The collapse of California's salmon was likely due to a number of reasons, including complicated natural cycles of ocean productivity and overdrawing of river water from the Sacramento for agricultural use. But the past two years have seen federal restrictions that limit just how much water can be removed from the river system, and just when the pumps may be operated (pumping is now curtailed during the first six months of the year, when millions of baby salmon occupy the river and delta). Salmon enthusiasts credit this new management scheme with the rebound of the fish.
And now, at least for a while, the salmon are back, and party boats are packed with day-tripping recreational fishermen. Many of these pay-to-fish vessels leave from Fisherman's Wharf in San Francisco, and if you're a tourist in town for several days, well, OK, do all the guidebook things you came here for. Then, get to the fun stuff: Pay $100 to a local skipper and hop aboard, spend a day at sea and, with just a little luck, reel in one of the most prized food fishes in the world. Across the Golden Gate Bridge, the Salty Lady party boat and several others run out of Sausalito. You'll need a state recreational fishing license, which can be purchased on board most vessels.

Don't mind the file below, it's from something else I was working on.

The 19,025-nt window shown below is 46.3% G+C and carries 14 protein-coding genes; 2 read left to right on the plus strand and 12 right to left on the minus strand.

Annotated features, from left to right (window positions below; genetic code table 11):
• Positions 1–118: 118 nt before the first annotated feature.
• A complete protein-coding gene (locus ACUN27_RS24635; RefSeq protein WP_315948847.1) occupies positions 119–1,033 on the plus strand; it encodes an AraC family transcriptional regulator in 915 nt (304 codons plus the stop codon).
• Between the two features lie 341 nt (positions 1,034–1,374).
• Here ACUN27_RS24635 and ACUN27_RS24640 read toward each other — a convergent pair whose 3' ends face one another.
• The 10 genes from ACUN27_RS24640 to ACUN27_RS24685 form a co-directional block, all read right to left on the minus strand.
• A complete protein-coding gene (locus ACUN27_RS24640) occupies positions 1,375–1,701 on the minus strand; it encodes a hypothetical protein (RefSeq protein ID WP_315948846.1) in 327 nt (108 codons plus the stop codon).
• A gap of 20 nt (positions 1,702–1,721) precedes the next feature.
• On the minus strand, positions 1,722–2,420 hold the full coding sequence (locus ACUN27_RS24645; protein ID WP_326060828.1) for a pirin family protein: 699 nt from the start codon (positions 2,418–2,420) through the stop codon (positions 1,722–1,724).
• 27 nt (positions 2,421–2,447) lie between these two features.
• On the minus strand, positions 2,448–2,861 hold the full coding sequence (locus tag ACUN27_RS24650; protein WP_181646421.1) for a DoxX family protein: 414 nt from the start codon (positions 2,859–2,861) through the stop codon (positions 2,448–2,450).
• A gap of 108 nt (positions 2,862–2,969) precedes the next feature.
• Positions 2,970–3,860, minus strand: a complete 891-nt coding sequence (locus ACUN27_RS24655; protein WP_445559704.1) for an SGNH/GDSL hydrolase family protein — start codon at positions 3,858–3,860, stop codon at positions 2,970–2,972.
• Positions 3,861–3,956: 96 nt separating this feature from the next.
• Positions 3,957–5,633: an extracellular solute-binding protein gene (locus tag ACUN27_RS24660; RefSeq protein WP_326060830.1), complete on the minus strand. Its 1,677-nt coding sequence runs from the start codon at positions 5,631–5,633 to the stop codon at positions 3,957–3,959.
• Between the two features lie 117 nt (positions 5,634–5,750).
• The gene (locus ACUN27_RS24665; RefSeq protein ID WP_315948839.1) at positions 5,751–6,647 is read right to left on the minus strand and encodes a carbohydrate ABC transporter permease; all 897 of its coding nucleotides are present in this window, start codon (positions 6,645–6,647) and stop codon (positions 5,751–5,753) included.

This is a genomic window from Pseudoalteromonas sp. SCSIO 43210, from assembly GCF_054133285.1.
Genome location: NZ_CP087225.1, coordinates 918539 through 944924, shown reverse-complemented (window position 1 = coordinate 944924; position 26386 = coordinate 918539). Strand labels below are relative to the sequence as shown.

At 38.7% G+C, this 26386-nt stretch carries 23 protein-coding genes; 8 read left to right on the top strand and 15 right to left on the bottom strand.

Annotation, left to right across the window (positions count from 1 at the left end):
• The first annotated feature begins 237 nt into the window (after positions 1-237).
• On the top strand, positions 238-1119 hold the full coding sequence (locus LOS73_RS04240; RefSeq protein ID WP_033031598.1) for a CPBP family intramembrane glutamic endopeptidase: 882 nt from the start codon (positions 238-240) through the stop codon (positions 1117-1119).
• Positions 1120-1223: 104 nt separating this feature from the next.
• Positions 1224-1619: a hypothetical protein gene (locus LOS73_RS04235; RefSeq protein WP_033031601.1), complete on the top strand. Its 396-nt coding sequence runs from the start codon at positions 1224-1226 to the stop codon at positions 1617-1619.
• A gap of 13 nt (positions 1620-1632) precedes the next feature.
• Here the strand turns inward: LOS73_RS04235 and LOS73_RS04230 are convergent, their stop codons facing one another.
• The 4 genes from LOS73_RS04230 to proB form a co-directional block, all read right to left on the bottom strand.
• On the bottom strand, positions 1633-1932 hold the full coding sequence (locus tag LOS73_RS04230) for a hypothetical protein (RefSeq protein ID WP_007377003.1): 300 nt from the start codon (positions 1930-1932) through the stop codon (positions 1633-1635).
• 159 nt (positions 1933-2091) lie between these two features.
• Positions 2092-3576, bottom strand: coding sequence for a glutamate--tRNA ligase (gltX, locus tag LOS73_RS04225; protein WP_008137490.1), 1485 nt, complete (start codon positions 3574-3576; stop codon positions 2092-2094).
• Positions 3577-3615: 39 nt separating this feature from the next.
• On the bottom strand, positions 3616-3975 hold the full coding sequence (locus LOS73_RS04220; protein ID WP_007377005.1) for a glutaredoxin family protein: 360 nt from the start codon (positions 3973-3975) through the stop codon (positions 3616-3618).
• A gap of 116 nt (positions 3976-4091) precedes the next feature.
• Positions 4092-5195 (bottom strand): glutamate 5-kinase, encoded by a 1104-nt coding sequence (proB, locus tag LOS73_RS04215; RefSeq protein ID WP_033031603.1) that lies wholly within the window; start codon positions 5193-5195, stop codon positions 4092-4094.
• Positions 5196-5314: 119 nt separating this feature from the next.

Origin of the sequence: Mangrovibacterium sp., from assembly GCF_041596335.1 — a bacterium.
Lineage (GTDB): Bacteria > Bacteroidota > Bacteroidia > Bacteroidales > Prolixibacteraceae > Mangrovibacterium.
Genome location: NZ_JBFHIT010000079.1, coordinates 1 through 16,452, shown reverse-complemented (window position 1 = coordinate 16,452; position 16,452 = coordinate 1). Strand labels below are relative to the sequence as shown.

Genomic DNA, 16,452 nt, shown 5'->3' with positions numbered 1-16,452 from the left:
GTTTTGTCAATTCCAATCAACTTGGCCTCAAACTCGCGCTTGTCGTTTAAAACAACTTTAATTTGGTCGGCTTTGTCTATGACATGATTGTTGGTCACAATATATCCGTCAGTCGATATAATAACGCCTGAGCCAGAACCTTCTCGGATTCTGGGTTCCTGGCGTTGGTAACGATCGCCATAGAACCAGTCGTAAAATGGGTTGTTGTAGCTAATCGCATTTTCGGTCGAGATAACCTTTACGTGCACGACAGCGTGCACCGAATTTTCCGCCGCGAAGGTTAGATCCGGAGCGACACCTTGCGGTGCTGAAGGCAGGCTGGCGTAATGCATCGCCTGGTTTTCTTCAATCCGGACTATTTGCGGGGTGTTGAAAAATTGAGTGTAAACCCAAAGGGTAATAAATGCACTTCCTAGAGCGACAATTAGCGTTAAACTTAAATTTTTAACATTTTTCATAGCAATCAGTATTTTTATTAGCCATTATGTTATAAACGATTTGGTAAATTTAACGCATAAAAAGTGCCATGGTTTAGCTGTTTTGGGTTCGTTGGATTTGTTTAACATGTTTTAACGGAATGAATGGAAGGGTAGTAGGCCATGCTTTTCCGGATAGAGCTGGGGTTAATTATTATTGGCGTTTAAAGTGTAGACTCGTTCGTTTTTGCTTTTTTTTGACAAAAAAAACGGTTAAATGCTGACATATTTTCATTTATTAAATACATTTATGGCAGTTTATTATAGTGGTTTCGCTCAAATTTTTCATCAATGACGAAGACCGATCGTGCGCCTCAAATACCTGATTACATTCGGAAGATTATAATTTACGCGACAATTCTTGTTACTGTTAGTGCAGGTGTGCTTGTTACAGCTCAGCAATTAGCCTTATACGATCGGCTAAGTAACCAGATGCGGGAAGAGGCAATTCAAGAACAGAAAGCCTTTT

Salmon fishing involves either dangling baited hooks off of a drifting boat—called mooching—or dragging baits or flashing steel lures behind the boat at slow speeds—called trolling. Salmon are aggressive, and they swim in schools, so it's common that every fisherman on a boat will hook up at once—and that means mayhem. At the surface 50 feet off the rail, hooked salmon will thrash and leap. Lines will cross. Reels will scream as the fish run for the horizon. Sometimes, sea lions will dash in and seize a fish as anglers curse their misfortune. Finally, the landing nets come out, and exhausted fish are lifted aboard. On the very best days, everyone on board has his or her two-salmon limit in an hour or two. Then, it's nap time as the loaded boat returns home, under the Golden Gate Bridge, and back to the wharf.